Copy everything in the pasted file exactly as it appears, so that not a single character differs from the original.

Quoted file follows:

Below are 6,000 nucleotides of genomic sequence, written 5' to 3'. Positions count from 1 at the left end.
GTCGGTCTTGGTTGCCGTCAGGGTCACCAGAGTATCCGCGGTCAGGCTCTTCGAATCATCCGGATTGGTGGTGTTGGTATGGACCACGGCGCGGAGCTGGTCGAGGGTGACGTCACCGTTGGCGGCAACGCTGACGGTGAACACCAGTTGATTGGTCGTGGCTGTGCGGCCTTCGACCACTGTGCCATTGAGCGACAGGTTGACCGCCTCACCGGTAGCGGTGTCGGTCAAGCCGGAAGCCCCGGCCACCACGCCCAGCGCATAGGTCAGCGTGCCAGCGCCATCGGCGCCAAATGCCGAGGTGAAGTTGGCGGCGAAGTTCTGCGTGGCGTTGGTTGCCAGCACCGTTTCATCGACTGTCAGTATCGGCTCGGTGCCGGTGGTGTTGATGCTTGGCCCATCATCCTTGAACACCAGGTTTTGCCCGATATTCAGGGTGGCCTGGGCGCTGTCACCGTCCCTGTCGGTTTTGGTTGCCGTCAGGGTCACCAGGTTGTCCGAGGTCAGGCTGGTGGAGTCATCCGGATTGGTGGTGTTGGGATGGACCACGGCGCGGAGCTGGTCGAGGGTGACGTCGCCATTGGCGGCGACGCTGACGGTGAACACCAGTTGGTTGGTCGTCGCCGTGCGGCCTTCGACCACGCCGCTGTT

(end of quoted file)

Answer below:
Below are 6,000 nucleotides of genomic sequence, written 5' to 3'. Positions count from 1 at the left end.
GTCGGTCTTGGTTGCCGTCAGGGTCACCAGAGTATCCGCGGTCAGGCTCTTCGAATCATCCGGATTGGTGGTGTTGGTATGGACCACGGCGCGGAGCTGGTCGAGGGTGACGTCACCGTTGGCGGCAACGCTGACGGTGAACACCAGTTGATTGGTCGTGGCTGTGCGGCCTTCGACCACTGTGCCATTGAGCGACAGGTTGACCGCCTCACCGGTAGCGGTGTCGGTCAAGCCGGAAGCCCCGGCCACCACGCCCAGCGCATAGGTCAGCGTGCCAGCGCCATCGGCGCCAAATGCCGAGGTGAAGTTGGCGGCGAAGTTCTGCGTGGCGTTGGTTGCCAGCACCGTTTCATCGACTGTCAGTATCGGCTCGGTGCCGGTGGTGTTGATGCTTGGCCCATCATCCTTGAACACCAGGTTTTGCCCGATATTCAGGGTGGCCTGGGCGCTGTCACCGTCCCTGTCGGTTTTGGTTGCCGTCAGGGTCACCAGGTTGTCCGAGGTCAGGCTGGTGGAGTCATCCGGATTGGTGGTGTTGGGATGGACCACGGCGCGGAGCTGGTCGAGGGTGACGTCGCCATTGGCGGCGACGCTGACGGTGAACACCAGTTGGTTGGTCGTCGCCGTGCGGCCTTCGACCACGCCGCTGTT